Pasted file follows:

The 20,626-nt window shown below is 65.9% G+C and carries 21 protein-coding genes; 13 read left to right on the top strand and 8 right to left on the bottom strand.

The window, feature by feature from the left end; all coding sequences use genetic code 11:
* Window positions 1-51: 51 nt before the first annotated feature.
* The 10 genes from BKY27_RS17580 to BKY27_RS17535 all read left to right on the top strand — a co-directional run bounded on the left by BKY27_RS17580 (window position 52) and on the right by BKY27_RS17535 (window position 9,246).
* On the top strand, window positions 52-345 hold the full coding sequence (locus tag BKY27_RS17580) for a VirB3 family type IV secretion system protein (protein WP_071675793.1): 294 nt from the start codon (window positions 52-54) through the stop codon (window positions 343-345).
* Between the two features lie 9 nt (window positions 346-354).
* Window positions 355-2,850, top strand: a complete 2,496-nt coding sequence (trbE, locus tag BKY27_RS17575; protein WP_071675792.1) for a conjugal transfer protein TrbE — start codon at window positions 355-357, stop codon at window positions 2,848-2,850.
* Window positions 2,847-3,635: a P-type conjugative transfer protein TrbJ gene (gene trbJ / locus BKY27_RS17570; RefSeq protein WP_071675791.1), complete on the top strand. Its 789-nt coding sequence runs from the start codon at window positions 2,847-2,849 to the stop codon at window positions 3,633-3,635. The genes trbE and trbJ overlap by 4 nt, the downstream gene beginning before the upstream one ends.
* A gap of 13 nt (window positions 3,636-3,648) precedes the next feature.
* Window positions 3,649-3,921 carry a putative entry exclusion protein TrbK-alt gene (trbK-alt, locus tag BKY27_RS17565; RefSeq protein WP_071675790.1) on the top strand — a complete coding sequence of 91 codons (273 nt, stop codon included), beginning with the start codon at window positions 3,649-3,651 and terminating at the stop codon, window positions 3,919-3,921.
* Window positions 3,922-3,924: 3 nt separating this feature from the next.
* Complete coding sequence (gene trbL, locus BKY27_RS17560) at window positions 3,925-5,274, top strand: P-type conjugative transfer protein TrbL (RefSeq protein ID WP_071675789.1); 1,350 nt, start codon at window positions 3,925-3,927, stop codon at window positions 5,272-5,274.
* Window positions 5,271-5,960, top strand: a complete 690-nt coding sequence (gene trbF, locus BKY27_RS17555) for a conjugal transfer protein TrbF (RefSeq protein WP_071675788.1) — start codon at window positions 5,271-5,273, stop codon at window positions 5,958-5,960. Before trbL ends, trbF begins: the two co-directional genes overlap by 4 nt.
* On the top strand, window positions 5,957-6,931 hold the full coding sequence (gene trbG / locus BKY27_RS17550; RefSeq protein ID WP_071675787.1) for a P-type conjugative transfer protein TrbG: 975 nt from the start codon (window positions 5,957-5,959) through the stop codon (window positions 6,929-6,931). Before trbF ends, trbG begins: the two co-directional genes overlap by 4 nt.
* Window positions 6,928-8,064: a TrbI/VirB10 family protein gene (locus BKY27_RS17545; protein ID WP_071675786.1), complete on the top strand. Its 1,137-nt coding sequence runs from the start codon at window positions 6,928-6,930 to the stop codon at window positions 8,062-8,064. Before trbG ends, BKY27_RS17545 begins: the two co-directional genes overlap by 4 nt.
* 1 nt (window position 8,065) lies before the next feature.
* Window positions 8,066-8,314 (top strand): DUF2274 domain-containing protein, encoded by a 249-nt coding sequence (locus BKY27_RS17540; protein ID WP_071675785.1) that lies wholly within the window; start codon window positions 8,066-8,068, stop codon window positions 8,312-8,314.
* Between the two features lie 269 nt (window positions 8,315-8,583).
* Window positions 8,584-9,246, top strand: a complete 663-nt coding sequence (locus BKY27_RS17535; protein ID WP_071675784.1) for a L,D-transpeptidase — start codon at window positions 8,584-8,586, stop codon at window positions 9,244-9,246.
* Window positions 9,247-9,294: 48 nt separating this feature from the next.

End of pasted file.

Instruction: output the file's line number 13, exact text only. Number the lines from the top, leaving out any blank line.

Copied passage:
* Window positions 5,271-5,960, top strand: a complete 690-nt coding sequence (gene trbF, locus BKY27_RS17555) for a conjugal transfer protein TrbF (RefSeq protein WP_071675788.1) — start codon at window positions 5,271-5,273, stop codon at window positions 5,958-5,960. Before trbL ends, trbF begins: the two co-directional genes overlap by 4 nt.